Answers to Your Tummy Tuck Frequently Asked Questions
People who need a little extra help with excess fat or skin in the midsection might opt for an abdominoplasty. I like to educate my patients about this surgery. These answers to the most frequently asked questions will prepare you to make an informed decision about the procedure.
What Patients Will Benefit?
Men and women who are healthy are the best candidates for a tummy tuck. People who have lost a large amount of weight and find themselves with excess skin in the abdominal area are prime patients for this procedure. Women who have been pregnant and experienced significant stretching of the abdominal muscles and skin are also ideal examples of people who would benefit from abdominoplasty.
Who Shouldn’t Get Abdominoplasty?
Some people are not good candidates for this procedure. Women who plan to have children should wait until after a final pregnancy to avoid the separation of vertical muscles in this area. Anyone who needs and wants to lose a large amount of weight should engage in the weight loss first before having a tummy tuck.
Though rare, those with poor circulation, diabetes, or disease of the heart, lung, or liver may experience complications after the procedure.
How is the Procedure Performed?
The surgery involves general anesthesia. A surgeon makes an incision immediately above the pubic bone. The idea of the placement of the incision is so that it won’t be visible under a bikini swimsuit bottom. The incision might stretch from hip to hip. The surgeon then carefully separates the skin and fat from the muscle between the incision and the bottom of the rib cage. The surgeon works to tighten muscles and removes excess skin and fat from the area. Careful work is performed around the belly button to redesign it after removing the skin and fat. In some instances, before closing, the surgeon may place drains under the skin to help drain excess fluids from the site. Depending on the state of your stomach, the amount of tissue the surgeon removes and the type of incision can vary. The doctor’s recommendations of these two aspects of the procedure will determine the price, the length of the procedure, and the amount of time it will take to recover.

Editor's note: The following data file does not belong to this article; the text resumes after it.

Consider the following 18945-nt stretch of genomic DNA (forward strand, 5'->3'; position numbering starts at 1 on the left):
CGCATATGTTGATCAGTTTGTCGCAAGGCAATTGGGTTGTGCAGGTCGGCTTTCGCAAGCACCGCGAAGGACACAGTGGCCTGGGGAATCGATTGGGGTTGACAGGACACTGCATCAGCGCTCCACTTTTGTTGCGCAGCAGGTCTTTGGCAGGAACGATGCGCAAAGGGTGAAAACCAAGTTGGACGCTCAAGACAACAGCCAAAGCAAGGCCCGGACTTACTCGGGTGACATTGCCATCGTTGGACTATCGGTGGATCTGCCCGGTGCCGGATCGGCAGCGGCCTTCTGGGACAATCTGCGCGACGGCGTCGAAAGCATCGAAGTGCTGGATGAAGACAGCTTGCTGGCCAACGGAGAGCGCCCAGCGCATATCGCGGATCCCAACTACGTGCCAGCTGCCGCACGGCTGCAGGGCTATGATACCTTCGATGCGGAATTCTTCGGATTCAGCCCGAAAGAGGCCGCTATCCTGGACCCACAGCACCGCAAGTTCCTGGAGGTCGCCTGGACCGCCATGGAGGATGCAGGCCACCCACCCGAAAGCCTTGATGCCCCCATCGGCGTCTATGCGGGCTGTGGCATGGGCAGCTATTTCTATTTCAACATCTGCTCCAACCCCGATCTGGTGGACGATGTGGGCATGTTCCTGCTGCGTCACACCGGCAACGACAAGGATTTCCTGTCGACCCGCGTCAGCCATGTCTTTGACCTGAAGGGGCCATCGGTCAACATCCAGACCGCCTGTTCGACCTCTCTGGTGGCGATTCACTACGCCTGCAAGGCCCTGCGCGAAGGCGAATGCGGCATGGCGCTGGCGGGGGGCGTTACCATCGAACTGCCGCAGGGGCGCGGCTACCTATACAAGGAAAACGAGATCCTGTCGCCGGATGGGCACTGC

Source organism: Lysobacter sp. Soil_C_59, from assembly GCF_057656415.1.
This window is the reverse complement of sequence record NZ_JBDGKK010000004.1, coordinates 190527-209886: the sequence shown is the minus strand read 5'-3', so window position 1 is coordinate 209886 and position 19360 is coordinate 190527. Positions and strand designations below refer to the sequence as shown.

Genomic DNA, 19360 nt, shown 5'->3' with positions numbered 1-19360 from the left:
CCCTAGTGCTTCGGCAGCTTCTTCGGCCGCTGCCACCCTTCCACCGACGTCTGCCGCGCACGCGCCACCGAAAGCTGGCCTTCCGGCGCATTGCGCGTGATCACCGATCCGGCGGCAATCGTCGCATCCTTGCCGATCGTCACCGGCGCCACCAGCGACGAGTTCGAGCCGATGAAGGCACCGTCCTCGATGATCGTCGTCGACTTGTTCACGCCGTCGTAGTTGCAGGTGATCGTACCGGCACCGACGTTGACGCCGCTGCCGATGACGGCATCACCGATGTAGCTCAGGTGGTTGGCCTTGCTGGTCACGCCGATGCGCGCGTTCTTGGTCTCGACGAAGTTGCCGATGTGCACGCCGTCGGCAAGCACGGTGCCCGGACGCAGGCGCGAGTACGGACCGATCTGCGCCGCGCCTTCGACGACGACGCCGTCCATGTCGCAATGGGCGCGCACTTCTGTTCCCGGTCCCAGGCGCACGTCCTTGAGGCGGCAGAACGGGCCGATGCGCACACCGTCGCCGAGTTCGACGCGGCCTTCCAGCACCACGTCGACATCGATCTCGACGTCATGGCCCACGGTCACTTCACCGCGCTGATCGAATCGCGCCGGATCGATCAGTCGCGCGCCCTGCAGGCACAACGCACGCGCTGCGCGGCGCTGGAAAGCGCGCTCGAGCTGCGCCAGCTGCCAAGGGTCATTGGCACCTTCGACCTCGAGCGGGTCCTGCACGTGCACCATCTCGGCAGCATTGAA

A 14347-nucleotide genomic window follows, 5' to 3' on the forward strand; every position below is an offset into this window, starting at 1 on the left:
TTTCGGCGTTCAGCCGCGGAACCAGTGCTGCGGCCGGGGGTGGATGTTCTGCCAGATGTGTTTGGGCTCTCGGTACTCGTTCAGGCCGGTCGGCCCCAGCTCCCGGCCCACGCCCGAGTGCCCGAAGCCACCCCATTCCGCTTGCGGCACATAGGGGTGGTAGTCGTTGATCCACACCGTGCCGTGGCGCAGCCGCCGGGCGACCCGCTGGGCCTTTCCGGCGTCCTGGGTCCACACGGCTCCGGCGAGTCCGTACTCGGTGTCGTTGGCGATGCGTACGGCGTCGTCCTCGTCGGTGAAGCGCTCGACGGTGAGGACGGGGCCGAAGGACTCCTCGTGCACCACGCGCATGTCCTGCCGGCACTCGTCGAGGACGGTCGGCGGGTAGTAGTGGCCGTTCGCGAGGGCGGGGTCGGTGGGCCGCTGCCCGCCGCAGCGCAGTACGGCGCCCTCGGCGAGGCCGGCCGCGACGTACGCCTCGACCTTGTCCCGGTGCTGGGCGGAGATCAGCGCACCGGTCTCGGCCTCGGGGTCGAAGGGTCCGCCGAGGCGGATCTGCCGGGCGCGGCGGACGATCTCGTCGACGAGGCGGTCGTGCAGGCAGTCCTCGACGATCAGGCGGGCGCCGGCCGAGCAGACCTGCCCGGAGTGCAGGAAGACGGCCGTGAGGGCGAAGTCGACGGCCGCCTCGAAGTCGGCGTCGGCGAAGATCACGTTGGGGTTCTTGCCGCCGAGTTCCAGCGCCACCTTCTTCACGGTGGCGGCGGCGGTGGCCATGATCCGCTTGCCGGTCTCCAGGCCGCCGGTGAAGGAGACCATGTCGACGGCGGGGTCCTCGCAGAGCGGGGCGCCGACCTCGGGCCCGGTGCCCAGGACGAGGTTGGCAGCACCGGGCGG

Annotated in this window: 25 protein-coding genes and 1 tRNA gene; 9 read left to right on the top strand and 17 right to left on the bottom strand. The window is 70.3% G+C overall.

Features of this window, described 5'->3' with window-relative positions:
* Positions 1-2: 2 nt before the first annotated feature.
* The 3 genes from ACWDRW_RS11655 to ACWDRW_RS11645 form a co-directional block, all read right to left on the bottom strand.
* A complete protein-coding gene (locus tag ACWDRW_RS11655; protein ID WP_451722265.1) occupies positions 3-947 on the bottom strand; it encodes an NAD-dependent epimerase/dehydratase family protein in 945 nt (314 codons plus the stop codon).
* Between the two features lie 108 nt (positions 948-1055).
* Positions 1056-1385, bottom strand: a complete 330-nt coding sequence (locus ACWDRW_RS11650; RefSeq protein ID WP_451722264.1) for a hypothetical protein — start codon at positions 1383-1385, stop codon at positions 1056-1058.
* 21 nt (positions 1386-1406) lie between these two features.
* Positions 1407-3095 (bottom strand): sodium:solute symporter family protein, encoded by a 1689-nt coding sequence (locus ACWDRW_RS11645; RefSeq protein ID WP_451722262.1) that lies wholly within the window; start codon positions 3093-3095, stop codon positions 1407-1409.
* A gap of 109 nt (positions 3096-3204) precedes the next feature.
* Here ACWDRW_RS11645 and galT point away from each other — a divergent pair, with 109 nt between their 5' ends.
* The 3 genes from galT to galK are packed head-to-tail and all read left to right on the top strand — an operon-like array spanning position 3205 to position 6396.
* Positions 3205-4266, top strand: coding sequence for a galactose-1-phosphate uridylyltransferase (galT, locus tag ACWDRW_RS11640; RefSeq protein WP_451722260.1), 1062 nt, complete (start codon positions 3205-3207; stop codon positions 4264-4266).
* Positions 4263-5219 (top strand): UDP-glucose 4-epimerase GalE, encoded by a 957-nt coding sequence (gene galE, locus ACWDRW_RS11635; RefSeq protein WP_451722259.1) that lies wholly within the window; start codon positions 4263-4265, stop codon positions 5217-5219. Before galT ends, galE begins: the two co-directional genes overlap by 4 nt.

What Is Recovery Like?
I always encourage my patients to be up and walking around as quickly as possible after the procedure. Walking around for a short time three or four times a day will help hasten healing. It’s common to walk in a bent-over position at first, but after four or five days, most people begin to walk more upright. I remove the drains anytime between four days and two weeks post-op. Patients also wear a compression garment around the abdomen for several weeks to support the surgical area.
Although the amount of pain after a tummy tuck varies for the individual, most people can manage the discomfort with pain relievers and by following post-op instructions carefully.